The message below may be of interest in light of the late Rufous Hummingbird
recently seen in Arlington, Vt.
Any recent sightings of this bird?
So Glens Falls, NY
From: Greg Grove <mailto:[log in to unmask]>
Date: 1/5/2012 11:59:51 AM
To: [log in to unmask]
Subject: Fwd: Amazing hummingbird recapture
> Although this report regards an out of state bird, given the
>interest in (and sometimes concern for) fall/winter hummingbirds in
>the Northeast, I thought it was worth sharing, with the permission
>of bander Allen Chartier of Michigan.
> In October 2009, Allen banded an adult female rufous hummingbird
>in Ashland County, Ohio, where it was last seen in early November of
>that year. In December 2010, the same bird was recaptured in
>Pensacola, Florida, by bander Fred Bassett, showing that she's
>survived the intervening migrations.
> Allen just notified the hummingbird-banding community that he
>recaptured this little traveler yesterday in Richland County, Ohio,
>about 15 miles from where she was originally banded; the bird has
>been present since about Nov. 1. "This is only the second Rufous
>Hummingbird confirmed as a returnee to Ohio (none yet in Michigan or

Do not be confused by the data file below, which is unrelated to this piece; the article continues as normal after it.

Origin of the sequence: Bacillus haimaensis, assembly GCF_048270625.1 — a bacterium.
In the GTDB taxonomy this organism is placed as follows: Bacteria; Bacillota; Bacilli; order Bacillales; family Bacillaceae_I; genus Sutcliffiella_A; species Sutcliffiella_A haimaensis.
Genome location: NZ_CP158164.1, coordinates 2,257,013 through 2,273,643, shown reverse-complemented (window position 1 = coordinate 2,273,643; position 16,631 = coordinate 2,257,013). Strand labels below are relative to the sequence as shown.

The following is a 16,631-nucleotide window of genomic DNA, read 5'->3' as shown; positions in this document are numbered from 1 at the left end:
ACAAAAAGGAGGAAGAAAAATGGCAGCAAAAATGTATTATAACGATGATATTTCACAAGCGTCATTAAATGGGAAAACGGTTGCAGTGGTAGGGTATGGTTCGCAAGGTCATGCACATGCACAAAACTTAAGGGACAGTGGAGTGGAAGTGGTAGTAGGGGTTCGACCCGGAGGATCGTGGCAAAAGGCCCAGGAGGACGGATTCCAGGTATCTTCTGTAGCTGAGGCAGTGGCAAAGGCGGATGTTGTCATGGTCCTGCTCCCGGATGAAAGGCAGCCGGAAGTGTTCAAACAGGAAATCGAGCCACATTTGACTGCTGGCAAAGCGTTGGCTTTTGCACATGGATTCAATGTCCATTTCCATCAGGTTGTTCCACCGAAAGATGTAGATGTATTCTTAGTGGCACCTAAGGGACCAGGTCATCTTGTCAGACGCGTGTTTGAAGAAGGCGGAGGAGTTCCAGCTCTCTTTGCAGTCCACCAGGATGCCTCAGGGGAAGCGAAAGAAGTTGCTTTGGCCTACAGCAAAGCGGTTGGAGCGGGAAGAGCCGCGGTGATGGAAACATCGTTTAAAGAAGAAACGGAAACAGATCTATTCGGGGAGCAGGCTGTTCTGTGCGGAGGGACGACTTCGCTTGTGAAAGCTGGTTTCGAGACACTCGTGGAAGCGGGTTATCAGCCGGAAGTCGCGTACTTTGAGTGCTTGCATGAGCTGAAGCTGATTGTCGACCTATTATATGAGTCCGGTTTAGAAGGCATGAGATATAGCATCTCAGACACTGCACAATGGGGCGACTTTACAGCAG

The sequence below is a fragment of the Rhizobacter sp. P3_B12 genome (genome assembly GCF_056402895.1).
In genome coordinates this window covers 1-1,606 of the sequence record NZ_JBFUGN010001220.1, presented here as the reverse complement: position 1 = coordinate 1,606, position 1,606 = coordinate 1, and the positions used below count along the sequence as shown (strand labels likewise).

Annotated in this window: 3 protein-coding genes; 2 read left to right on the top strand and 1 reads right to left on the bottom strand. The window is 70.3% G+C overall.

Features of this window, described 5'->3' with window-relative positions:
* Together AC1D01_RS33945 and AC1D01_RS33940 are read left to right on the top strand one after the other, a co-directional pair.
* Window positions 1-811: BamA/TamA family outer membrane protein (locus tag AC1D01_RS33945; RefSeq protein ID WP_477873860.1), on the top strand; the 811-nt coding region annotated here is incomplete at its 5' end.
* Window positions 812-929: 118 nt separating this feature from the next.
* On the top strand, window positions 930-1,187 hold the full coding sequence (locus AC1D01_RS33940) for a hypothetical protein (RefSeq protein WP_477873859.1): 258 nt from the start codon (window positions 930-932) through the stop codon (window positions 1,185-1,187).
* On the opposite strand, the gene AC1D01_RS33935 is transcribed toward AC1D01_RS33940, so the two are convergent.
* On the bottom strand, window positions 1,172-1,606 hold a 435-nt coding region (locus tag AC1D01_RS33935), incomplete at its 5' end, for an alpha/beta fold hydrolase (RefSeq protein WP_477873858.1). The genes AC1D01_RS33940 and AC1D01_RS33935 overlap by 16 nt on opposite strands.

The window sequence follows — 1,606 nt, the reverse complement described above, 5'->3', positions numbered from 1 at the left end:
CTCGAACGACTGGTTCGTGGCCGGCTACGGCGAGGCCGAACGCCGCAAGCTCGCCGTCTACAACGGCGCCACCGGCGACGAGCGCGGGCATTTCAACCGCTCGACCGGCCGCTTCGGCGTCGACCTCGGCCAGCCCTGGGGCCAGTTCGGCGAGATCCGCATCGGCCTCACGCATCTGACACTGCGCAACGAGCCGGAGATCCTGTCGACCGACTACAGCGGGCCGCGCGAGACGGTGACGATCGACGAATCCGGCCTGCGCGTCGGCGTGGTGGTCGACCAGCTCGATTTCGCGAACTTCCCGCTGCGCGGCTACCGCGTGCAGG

>Indiana), and is the first 'triple play' I've ever been involved
>with," Allen said.
> "Since she was banded in 2009, she has likely flown at least
>15,000 miles, including two returns in summer back to her breeding
>area somewhere in the Pacific Northwest (from Oregon to southern
>Alaska)," Allen posted. "She is also at least 3 years 6 months old."
> I know there are still a few folks who are skeptical that these
>vagrant western hummingbirds actually survive their time here in the
>North, but as we get more and more banding data and a growing body
>of recoveries like this, it confirms what we've long suspected -
>that these are tough, hardy continental travelers.
> Scott Weidensaul
> Schuylkill Haven, PA
Gregory W. Grove, Ph.D.
Genomics Core Facility
407 Chandlee Lab, Penn State
814 865 3332
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